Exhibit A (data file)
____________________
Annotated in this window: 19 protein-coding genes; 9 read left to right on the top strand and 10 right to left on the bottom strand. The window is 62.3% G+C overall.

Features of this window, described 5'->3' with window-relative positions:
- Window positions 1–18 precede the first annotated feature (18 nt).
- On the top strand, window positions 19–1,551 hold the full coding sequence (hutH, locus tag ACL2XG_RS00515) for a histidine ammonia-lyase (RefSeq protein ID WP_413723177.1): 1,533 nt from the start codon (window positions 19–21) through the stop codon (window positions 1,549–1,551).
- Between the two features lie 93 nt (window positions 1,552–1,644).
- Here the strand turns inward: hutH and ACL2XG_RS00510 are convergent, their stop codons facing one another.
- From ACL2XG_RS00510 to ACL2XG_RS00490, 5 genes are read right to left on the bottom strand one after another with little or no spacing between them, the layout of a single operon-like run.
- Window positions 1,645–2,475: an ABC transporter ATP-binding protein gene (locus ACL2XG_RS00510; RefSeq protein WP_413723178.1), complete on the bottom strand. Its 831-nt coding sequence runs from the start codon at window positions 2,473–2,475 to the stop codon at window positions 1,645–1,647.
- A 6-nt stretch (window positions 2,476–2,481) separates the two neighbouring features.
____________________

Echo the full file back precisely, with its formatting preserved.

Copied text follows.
Annotated in this window: 19 protein-coding genes; 9 read left to right on the top strand and 10 right to left on the bottom strand. The window is 62.3% G+C overall.

Features of this window, described 5'->3' with window-relative positions:
- Window positions 1–18 precede the first annotated feature (18 nt).
- On the top strand, window positions 19–1,551 hold the full coding sequence (hutH, locus tag ACL2XG_RS00515) for a histidine ammonia-lyase (RefSeq protein ID WP_413723177.1): 1,533 nt from the start codon (window positions 19–21) through the stop codon (window positions 1,549–1,551).
- Between the two features lie 93 nt (window positions 1,552–1,644).
- Here the strand turns inward: hutH and ACL2XG_RS00510 are convergent, their stop codons facing one another.
- From ACL2XG_RS00510 to ACL2XG_RS00490, 5 genes are read right to left on the bottom strand one after another with little or no spacing between them, the layout of a single operon-like run.
- Window positions 1,645–2,475: an ABC transporter ATP-binding protein gene (locus ACL2XG_RS00510; RefSeq protein WP_413723178.1), complete on the bottom strand. Its 831-nt coding sequence runs from the start codon at window positions 2,473–2,475 to the stop codon at window positions 1,645–1,647.
- A 6-nt stretch (window positions 2,476–2,481) separates the two neighbouring features.